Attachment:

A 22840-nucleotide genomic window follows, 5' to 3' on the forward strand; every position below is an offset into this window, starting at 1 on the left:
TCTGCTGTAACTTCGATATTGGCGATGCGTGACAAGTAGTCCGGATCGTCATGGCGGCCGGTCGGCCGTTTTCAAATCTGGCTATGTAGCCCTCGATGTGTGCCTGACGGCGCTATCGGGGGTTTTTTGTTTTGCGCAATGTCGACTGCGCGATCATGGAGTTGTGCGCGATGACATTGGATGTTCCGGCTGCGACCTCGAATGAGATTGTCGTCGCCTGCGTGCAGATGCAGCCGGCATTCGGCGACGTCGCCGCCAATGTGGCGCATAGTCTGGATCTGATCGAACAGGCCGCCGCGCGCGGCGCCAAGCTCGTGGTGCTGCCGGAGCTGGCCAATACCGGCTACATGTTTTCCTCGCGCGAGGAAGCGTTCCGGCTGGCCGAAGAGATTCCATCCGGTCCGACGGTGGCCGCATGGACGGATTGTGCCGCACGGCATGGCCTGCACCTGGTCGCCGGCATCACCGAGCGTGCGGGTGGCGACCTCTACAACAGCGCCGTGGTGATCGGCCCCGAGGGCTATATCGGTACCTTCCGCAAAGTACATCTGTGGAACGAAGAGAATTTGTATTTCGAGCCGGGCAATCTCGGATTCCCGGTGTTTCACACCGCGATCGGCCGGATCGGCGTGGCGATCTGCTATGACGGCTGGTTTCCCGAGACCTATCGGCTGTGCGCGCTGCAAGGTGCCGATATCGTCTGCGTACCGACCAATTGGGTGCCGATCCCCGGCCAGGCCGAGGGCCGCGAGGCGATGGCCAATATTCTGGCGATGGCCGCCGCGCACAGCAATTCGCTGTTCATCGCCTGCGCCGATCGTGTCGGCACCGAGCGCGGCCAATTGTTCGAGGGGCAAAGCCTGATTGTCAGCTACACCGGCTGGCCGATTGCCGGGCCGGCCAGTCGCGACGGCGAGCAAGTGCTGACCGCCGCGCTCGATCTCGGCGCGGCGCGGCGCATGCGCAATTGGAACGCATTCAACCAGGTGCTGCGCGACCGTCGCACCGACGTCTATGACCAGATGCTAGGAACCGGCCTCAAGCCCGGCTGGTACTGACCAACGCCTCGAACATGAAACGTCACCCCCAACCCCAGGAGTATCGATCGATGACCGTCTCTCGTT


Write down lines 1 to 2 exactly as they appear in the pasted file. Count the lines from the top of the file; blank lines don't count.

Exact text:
A 22840-nucleotide genomic window follows, 5' to 3' on the forward strand; every position below is an offset into this window, starting at 1 on the left:
TCTGCTGTAACTTCGATATTGGCGATGCGTGACAAGTAGTCCGGATCGTCATGGCGGCCGGTCGGCCGTTTTCAAATCTGGCTATGTAGCCCTCGATGTGTGCCTGACGGCGCTATCGGGGGTTTTTTGTTTTGCGCAATGTCGACTGCGCGATCATGGAGTTGTGCGCGATGACATTGGATGTTCCGGCTGCGACCTCGAATGAGATTGTCGTCGCCTGCGTGCAGATGCAGCCGGCATTCGGCGACGTCGCCGCCAATGTGGCGCATAGTCTGGATCTGATCGAACAGGCCGCCGCGCGCGGCGCCAAGCTCGTGGTGCTGCCGGAGCTGGCCAATACCGGCTACATGTTTTCCTCGCGCGAGGAAGCGTTCCGGCTGGCCGAAGAGATTCCATCCGGTCCGACGGTGGCCGCATGGACGGATTGTGCCGCACGGCATGGCCTGCACCTGGTCGCCGGCATCACCGAGCGTGCGGGTGGCGACCTCTACAACAGCGCCGTGGTGATCGGCCCCGAGGGCTATATCGGTACCTTCCGCAAAGTACATCTGTGGAACGAAGAGAATTTGTATTTCGAGCCGGGCAATCTCGGATTCCCGGTGTTTCACACCGCGATCGGCCGGATCGGCGTGGCGATCTGCTATGACGGCTGGTTTCCCGAGACCTATCGGCTGTGCGCGCTGCAAGGTGCCGATATCGTCTGCGTACCGACCAATTGGGTGCCGATCCCCGGCCAGGCCGAGGGCCGCGAGGCGATGGCCAATATTCTGGCGATGGCCGCCGCGCACAGCAATTCGCTGTTCATCGCCTGCGCCGATCGTGTCGGCACCGAGCGCGGCCAATTGTTCGAGGGGCAAAGCCTGATTGTCAGCTACACCGGCTGGCCGATTGCCGGGCCGGCCAGTCGCGACGGCGAGCAAGTGCTGACCGCCGCGCTCGATCTCGGCGCGGCGCGGCGCATGCGCAATTGGAACGCATTCAACCAGGTGCTGCGCGACCGTCGCACCGACGTCTATGACCAGATGCTAGGAACCGGCCTCAAGCCCGGCTGGTACTGACCAACGCCTCGAACATGAAACGTCACCCCCAACCCCAGGAGTATCGATCGATGACCGTCTCTCGTT